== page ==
• Bach's Brandenburg Concerto no. 3 in G Major, BWV 1048: "One could argue quite persuasively that rather than feature no soloist at all, Brandenburg 3 demands that virtually every player become a soloist."
  • Mozart's Concerto for Piano no. 21 in C Major, K. 467: "Mozart creates for the piano a persona that is a rakish bon vivant that stands in contrast to the orchestra's grandeur. The piano is 'escorted' on stage, Dean Martin-like, by what I imagine to be three lovely ladies: a sultry redhead, portrayed by a solo oboe; a husky-voiced brunette, portrayed by a solo bassoon; and a ravishing blonde, portrayed by a solo flute."
  • Bartok's Piano Concerto no. 2: "Bartok's music is precisely what all 21st century music should aspire to be: personal, powerful, and brilliantly crafted; music that somehow manages to reconcile diverse aspects of our global environment into a whole greater than its parts. Bartok is, truly, a composer for our time."
  • Richard Strauss's Oboe Concerto in D Major: "Strauss's Oboe Concerto is a masterwork of elegance, melodic grace, and concision, though it begins with a passage that strikes fear and dread in the heart of every oboist. To play the passage, an oboist has to use a technique called circular breathing, during which she must exhale air held in the cheeks while simultaneously inhaling through the nose."

A Thrill in Every Sense

Professor Greenberg observes that the same qualities of drama and conflict that make concerti exciting experiences for the audience also create the prospect for real-life conflict among the musicians. "The performance of a concerto is ripe with potential for interpersonal conflict that goes beyond the usual conductor versus orchestra warfare," he notes. "By adding an outsider—a featured soloist—to the mix, we are witness to an exponential increase in the likelihood for interpersonal rivalry, resentment, envy, and sabotage." Professor Greenberg gives a behind-the-scenes glimpse at several incidents that illustrate the fragile egos and turf wars that seem to be an inevitable part of the business of making great music.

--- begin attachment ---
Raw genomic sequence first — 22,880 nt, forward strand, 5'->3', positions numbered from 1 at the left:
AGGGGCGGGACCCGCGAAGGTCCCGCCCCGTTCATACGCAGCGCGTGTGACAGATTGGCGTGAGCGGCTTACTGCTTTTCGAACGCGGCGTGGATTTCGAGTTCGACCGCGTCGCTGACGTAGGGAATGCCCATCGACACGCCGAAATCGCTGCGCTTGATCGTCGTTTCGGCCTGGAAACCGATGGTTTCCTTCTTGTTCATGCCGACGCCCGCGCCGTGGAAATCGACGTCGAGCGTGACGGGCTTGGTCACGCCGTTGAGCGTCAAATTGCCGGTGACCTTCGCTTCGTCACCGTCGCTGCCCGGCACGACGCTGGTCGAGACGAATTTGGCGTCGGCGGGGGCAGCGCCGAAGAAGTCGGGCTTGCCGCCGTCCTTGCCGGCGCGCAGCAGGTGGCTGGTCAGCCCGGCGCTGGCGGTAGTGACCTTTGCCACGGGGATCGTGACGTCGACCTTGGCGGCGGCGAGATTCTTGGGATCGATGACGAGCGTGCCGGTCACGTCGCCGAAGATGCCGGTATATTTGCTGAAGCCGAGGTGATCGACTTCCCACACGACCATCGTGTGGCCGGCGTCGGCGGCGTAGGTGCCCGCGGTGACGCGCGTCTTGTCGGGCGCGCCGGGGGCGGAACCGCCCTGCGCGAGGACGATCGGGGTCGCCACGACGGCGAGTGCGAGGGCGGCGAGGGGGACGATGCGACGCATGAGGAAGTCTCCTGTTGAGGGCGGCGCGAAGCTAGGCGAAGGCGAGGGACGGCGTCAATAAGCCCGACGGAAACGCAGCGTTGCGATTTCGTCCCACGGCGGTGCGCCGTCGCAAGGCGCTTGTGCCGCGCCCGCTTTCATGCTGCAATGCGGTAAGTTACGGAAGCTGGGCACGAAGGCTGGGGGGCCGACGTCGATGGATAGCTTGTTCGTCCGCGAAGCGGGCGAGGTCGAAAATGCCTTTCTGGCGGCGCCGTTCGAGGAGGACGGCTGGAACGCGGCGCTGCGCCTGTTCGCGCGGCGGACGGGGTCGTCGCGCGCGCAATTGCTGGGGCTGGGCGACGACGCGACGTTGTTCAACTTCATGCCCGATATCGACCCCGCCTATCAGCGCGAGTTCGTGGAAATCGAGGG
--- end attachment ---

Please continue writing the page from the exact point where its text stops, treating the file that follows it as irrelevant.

But great music it is—a thrill in every sense. The concerto is a genuinely theatric construct. Beyond its pitches, rhythms, and forms, it is about the aspirations of the individual—each of us, as we venture forth and make our way in a sometimes hostile, sometimes friendly, but always challenging environment.

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24 lectures
 |  Average 47 minutes each
  • 1
    The Voice in the Wilderness
    Alessandro Stradella was the first to compose works now recognized as concerti. His Sonata in D Major for Trumpet and Strings from around 1680 is really a concerto and shows how operatic technique is transferred to instrumental music. x